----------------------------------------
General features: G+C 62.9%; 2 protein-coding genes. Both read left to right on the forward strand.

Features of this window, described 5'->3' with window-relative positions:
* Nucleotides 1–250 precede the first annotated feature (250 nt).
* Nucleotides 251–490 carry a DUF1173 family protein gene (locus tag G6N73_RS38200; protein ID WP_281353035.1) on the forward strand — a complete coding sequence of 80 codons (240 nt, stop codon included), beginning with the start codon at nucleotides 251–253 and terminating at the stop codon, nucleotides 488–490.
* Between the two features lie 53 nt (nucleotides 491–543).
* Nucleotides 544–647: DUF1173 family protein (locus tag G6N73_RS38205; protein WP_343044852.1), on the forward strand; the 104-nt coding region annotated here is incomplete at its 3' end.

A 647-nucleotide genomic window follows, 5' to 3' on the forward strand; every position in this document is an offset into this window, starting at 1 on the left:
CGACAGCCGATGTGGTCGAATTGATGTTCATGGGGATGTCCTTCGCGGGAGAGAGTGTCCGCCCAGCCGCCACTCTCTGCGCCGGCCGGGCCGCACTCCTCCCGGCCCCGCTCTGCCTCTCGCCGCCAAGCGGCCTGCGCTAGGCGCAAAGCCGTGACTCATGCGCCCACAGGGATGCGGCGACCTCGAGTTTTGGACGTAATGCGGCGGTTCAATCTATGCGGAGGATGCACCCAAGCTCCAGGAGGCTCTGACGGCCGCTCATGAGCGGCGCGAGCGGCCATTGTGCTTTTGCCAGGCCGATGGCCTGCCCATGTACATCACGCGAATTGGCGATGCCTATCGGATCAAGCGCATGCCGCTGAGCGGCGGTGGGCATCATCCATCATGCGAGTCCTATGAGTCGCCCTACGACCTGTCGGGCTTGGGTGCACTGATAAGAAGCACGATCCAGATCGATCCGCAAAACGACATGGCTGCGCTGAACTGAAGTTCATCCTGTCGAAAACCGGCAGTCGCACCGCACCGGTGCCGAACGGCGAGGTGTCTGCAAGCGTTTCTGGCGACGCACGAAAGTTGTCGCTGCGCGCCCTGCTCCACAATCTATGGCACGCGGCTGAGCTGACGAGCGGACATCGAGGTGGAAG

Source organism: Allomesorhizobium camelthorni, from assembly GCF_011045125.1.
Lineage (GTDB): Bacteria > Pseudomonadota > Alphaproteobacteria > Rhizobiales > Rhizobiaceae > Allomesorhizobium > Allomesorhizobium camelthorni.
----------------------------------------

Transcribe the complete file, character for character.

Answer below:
General features: G+C 62.9%; 2 protein-coding genes. Both read left to right on the forward strand.

Features of this window, described 5'->3' with window-relative positions:
* Nucleotides 1–250 precede the first annotated feature (250 nt).
* Nucleotides 251–490 carry a DUF1173 family protein gene (locus tag G6N73_RS38200; protein ID WP_281353035.1) on the forward strand — a complete coding sequence of 80 codons (240 nt, stop codon included), beginning with the start codon at nucleotides 251–253 and terminating at the stop codon, nucleotides 488–490.
* Between the two features lie 53 nt (nucleotides 491–543).
* Nucleotides 544–647: DUF1173 family protein (locus tag G6N73_RS38205; protein WP_343044852.1), on the forward strand; the 104-nt coding region annotated here is incomplete at its 3' end.

A 647-nucleotide genomic window follows, 5' to 3' on the forward strand; every position in this document is an offset into this window, starting at 1 on the left:
CGACAGCCGATGTGGTCGAATTGATGTTCATGGGGATGTCCTTCGCGGGAGAGAGTGTCCGCCCAGCCGCCACTCTCTGCGCCGGCCGGGCCGCACTCCTCCCGGCCCCGCTCTGCCTCTCGCCGCCAAGCGGCCTGCGCTAGGCGCAAAGCCGTGACTCATGCGCCCACAGGGATGCGGCGACCTCGAGTTTTGGACGTAATGCGGCGGTTCAATCTATGCGGAGGATGCACCCAAGCTCCAGGAGGCTCTGACGGCCGCTCATGAGCGGCGCGAGCGGCCATTGTGCTTTTGCCAGGCCGATGGCCTGCCCATGTACATCACGCGAATTGGCGATGCCTATCGGATCAAGCGCATGCCGCTGAGCGGCGGTGGGCATCATCCATCATGCGAGTCCTATGAGTCGCCCTACGACCTGTCGGGCTTGGGTGCACTGATAAGAAGCACGATCCAGATCGATCCGCAAAACGACATGGCTGCGCTGAACTGAAGTTCATCCTGTCGAAAACCGGCAGTCGCACCGCACCGGTGCCGAACGGCGAGGTGTCTGCAAGCGTTTCTGGCGACGCACGAAAGTTGTCGCTGCGCGCCCTGCTCCACAATCTATGGCACGCGGCTGAGCTGACGAGCGGACATCGAGGTGGAAG

Source organism: Allomesorhizobium camelthorni, from assembly GCF_011045125.1.
Lineage (GTDB): Bacteria > Pseudomonadota > Alphaproteobacteria > Rhizobiales > Rhizobiaceae > Allomesorhizobium > Allomesorhizobium camelthorni.